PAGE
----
Federal Shield Law Would Enhance U.S. Press Freedom
Freedom House urges the U.S. Senate to strengthen press freedom and governmental accountability by sending a bipartisan bill that would create a qualified federal shield law to the White House without further delay.
The Senate Judiciary Committee today took up the Free Flow of Information Act, which would protect journalists from prosecution for refusing to reveal confidential sources in most cases. The House of Representatives passed a version of the bill in March, but some senators are trying to weaken the legislation. The bill, first proposed in 2005, follows a rise in subpoenas to reporters during the Bush administration.
"The right of American citizens to know about critical issues, such as the abuses at Abu Ghraib and the government's warrantless wiretapping, is strengthened when journalists can perform their watchdog role without fear of prosecution," said Jennifer Windsor, Freedom House executive director. "An informed citizenry is vital to democracy and helps keep government accountable."
The Senate bill already contains a number of conditions and qualifications to protect national security. For example, information gained from government-designated terrorist organizations or agents of foreign powers is not covered. The bill also contains exceptions for some criminal investigations and civil cases in which information obtained under a promise of confidentiality cannot be acquired by other means.
Currently, 49 states and the District of Columbia have shield laws or operate under court rulings that grant journalists a privilege similar to those enjoyed by clergy, lawyers, therapists and their clients. Wyoming is the only holdout. However, these protections only apply to local and state cases, not federal ones.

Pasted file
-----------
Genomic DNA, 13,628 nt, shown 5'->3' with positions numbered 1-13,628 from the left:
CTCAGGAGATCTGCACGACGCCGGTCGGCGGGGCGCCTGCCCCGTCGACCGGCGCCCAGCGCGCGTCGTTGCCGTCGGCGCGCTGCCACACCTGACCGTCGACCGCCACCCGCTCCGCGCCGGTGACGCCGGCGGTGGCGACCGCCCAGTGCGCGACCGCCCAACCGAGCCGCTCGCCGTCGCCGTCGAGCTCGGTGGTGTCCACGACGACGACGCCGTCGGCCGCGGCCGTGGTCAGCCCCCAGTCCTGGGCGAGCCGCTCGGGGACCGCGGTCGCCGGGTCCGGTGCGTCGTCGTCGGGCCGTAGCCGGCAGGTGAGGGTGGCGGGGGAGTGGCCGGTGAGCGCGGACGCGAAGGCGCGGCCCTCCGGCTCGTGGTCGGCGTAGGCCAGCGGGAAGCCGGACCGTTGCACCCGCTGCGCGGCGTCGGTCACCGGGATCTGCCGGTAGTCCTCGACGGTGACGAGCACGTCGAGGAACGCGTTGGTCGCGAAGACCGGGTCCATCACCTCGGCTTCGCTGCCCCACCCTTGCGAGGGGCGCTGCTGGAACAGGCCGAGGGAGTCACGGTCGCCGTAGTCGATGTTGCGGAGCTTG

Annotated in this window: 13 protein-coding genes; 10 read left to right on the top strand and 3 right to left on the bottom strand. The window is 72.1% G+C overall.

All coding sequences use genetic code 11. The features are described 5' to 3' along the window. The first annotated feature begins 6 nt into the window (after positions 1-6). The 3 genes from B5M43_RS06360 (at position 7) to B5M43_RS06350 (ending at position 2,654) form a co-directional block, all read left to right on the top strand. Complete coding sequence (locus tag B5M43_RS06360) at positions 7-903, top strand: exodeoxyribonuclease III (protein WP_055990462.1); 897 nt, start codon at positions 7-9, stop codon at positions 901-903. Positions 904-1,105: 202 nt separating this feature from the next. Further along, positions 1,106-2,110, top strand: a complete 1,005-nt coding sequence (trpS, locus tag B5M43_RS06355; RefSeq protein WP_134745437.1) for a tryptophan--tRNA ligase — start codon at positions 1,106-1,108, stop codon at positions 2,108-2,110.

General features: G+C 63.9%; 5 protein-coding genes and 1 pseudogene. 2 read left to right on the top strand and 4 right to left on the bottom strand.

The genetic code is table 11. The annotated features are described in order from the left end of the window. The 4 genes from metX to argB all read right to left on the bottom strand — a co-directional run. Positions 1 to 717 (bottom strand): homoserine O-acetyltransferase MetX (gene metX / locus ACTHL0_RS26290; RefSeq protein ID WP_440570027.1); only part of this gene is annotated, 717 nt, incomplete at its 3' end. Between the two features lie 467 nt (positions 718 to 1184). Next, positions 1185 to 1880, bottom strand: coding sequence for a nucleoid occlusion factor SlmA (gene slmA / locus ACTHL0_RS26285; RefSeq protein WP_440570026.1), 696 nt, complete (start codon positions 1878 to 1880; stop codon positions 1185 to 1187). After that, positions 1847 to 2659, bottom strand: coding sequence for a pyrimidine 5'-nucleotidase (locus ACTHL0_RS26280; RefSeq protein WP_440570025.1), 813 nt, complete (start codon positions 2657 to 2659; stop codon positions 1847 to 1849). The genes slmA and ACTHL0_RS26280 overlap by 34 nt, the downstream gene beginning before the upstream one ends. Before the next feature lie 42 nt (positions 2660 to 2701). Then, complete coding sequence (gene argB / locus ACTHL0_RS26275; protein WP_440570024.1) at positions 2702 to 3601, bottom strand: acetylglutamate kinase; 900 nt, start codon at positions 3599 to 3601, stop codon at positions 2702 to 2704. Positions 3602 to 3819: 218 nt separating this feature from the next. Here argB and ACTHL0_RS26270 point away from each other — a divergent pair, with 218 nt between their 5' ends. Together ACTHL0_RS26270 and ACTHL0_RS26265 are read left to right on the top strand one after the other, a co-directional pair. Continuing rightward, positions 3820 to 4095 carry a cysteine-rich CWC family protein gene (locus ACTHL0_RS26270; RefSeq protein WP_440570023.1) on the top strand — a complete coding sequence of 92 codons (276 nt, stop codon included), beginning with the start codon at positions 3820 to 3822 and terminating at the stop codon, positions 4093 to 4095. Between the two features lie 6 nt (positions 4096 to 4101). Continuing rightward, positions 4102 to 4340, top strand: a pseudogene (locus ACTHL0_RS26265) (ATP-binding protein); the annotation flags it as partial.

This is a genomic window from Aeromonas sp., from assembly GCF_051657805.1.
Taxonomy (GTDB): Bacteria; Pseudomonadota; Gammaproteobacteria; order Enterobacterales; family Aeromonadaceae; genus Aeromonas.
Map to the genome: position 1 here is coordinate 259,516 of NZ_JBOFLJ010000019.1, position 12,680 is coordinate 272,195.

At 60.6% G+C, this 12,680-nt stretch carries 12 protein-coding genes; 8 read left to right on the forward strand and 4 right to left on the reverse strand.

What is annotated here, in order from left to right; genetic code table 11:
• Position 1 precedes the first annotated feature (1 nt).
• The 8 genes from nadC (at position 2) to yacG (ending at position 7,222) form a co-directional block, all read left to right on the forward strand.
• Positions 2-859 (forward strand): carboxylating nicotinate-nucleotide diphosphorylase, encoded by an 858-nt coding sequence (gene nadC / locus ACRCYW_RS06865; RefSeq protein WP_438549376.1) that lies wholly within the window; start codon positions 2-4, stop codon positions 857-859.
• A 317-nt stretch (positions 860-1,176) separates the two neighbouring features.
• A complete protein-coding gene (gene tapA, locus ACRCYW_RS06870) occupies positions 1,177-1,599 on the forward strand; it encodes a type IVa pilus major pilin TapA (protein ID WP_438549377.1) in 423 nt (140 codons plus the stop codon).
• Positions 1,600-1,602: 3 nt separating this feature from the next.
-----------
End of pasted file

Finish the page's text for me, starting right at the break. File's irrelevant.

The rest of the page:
In recent years, a number of journalists have been fined and/or jailed at the federal level for refusing to reveal their sources. Last year, a U.S. district judge ordered former USA Today reporter Toni Locy to pay fines of up to $5,000 per day as long as she refused to hand over her notes in former Army scientist Steven J. Hatfill’s Privacy Act suit against the government. Contempt charges against her were eventually dropped. In 2007, blogger Josh Wolf became the longest-imprisoned journalist in U.S. history for serving 226 days in federal custody for refusing to hand over videotapes he recorded of a 2005 demonstration in San Francisco.
"The Senate bill has been carefully crafted to balance public security with Americans' right to hold their government accountable," said Windsor. "By passing this law, the United States can send a powerful message to other countries that freedom of the press is an essential pillar of democracy."
The adoption of this measure would be an important step toward strengthening the U.S. press freedom environment. Freedom House's annual press freedom survey ranks the United States as Free, placing 24th overall, on par with Lithuania and the Czech Republic. The United States is rated Free in the 2009 edition of Freedom in the World, Freedom House’s annual survey of political rights and civil liberties.
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